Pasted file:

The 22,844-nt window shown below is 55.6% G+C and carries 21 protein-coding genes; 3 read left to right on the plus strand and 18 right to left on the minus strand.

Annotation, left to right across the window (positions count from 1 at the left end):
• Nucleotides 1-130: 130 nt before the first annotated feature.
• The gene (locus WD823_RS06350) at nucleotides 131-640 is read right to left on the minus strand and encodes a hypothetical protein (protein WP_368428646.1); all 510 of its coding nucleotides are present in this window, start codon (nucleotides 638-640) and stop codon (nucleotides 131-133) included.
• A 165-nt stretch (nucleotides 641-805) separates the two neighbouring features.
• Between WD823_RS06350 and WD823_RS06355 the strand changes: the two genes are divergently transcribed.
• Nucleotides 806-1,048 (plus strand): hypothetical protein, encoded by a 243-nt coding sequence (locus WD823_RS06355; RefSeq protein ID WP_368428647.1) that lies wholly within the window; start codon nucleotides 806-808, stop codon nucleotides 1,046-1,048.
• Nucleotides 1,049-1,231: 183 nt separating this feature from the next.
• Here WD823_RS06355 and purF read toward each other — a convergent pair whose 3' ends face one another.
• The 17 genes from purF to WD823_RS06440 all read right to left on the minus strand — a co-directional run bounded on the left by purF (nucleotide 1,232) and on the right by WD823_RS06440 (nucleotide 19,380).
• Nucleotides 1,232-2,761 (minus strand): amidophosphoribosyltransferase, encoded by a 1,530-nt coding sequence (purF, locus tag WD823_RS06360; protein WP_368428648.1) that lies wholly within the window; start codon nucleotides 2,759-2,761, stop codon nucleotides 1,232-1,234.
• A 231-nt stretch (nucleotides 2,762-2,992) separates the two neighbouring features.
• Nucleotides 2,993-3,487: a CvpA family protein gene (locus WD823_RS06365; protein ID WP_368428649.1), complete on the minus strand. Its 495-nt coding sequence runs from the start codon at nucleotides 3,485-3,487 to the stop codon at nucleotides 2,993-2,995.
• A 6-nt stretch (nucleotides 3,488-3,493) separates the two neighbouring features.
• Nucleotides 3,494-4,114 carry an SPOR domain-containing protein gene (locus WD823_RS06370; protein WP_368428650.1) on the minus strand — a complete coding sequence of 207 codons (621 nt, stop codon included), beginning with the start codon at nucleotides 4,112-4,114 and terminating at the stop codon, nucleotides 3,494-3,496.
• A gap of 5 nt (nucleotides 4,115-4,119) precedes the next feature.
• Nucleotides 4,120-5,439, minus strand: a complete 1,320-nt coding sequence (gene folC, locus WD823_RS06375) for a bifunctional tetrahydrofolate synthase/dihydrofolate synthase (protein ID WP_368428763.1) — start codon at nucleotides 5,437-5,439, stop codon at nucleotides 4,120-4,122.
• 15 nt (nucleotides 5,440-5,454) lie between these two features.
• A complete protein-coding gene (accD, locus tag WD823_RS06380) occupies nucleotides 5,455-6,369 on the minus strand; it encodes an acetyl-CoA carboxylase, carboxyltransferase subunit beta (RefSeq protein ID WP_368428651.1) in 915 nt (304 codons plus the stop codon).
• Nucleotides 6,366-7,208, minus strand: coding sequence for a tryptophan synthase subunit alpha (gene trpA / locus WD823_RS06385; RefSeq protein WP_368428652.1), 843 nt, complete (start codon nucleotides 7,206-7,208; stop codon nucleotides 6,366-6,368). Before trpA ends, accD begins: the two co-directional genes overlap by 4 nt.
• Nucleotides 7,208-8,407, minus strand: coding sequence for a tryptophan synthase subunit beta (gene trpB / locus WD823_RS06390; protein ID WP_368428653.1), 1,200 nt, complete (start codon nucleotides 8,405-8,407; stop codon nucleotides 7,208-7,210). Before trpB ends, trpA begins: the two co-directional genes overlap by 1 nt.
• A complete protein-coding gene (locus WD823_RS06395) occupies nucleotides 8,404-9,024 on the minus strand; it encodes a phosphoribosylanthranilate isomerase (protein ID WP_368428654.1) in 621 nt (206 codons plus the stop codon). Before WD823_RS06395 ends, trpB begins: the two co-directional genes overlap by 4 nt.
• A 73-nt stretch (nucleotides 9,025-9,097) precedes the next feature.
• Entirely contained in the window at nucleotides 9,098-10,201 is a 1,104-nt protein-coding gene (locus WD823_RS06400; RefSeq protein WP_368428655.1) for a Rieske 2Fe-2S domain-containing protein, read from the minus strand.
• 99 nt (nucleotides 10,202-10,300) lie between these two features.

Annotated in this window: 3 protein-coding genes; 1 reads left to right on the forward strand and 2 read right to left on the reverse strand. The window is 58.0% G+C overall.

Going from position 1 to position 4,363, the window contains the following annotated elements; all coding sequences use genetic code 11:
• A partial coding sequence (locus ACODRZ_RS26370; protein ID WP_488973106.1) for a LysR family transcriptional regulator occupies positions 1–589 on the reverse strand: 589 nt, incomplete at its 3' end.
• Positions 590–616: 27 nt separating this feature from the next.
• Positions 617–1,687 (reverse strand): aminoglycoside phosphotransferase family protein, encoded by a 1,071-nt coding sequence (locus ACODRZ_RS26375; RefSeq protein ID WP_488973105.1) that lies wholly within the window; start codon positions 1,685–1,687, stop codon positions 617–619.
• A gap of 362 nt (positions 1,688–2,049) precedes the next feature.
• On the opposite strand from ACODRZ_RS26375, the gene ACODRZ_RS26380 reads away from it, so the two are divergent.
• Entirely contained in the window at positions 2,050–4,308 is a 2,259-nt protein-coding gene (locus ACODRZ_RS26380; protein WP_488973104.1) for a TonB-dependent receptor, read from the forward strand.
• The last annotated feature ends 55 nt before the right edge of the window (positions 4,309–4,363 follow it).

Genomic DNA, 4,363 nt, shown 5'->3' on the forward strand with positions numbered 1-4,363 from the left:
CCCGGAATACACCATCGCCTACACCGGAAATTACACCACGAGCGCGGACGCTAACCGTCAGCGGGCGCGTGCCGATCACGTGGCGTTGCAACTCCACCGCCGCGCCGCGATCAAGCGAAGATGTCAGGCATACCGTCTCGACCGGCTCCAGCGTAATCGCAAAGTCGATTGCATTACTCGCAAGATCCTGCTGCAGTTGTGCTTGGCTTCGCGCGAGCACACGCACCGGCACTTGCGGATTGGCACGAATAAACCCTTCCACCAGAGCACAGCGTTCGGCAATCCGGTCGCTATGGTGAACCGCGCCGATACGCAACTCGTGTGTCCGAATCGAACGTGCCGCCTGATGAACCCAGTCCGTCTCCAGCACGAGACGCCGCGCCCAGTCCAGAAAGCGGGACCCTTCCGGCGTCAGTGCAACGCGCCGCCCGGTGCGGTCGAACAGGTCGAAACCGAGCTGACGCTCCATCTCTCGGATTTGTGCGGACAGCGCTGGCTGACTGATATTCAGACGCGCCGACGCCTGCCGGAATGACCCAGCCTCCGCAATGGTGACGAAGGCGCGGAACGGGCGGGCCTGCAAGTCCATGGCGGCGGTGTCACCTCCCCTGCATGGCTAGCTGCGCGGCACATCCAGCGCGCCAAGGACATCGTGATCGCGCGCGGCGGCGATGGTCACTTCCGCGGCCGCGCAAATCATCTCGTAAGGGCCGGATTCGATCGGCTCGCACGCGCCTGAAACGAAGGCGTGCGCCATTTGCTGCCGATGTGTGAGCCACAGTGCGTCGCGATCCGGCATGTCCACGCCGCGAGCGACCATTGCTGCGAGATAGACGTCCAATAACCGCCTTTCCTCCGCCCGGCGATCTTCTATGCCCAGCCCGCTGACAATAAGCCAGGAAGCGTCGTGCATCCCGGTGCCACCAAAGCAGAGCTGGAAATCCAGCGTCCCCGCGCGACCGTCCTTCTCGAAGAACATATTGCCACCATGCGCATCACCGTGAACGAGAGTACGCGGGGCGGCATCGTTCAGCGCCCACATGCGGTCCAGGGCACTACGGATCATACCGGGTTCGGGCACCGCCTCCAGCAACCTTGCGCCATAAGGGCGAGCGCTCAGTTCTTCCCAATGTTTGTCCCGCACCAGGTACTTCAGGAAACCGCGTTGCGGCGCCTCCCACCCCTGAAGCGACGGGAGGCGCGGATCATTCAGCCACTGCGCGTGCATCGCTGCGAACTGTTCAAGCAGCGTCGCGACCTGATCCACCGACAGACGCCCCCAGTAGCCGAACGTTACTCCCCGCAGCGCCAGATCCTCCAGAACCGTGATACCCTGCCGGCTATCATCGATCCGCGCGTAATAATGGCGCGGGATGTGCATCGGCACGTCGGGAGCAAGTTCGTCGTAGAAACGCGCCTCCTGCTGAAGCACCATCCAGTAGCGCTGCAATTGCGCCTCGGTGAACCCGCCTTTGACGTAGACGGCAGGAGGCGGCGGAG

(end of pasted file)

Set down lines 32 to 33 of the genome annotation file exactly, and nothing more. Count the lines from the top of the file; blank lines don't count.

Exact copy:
• On the opposite strand from ACODRZ_RS26375, the gene ACODRZ_RS26380 reads away from it, so the two are divergent.
• Entirely contained in the window at positions 2,050–4,308 is a 2,259-nt protein-coding gene (locus ACODRZ_RS26380; protein WP_488973104.1) for a TonB-dependent receptor, read from the forward strand.